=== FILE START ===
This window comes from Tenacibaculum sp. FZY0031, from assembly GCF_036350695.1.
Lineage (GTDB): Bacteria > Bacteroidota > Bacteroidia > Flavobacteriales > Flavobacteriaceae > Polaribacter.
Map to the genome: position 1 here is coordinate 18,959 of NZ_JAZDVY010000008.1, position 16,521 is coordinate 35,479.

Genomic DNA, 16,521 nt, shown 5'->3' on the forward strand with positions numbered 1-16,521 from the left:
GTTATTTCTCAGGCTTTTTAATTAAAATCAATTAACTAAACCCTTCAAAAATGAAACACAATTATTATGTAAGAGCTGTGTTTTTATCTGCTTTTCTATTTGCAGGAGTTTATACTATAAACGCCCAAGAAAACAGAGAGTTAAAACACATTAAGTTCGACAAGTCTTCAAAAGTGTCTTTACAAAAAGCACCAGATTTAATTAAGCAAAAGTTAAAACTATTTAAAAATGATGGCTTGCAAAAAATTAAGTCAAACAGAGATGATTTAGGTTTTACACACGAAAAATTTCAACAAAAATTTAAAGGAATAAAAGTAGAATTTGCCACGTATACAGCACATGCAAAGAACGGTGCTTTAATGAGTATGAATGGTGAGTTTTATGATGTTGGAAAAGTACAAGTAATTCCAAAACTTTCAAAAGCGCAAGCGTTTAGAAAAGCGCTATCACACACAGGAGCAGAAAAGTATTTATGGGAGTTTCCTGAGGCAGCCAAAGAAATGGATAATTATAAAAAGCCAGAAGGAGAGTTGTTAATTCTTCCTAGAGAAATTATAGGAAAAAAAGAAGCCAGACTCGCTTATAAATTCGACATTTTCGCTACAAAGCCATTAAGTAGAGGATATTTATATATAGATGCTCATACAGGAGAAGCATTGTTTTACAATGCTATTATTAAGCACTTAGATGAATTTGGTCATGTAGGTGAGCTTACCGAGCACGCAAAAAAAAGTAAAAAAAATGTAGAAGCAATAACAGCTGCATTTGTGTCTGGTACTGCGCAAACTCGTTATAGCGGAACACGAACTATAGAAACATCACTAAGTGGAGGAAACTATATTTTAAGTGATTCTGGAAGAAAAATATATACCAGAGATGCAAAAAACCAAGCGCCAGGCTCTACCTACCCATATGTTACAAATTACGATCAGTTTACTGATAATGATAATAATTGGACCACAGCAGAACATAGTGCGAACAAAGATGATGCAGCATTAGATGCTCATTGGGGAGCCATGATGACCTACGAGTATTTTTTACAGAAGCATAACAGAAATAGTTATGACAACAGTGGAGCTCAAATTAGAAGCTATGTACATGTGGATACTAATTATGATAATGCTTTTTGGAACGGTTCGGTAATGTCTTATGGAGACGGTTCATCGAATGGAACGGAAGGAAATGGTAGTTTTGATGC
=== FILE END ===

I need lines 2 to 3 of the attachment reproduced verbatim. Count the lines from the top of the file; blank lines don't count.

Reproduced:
Lineage (GTDB): Bacteria > Bacteroidota > Bacteroidia > Flavobacteriales > Flavobacteriaceae > Polaribacter.
Map to the genome: position 1 here is coordinate 18,959 of NZ_JAZDVY010000008.1, position 16,521 is coordinate 35,479.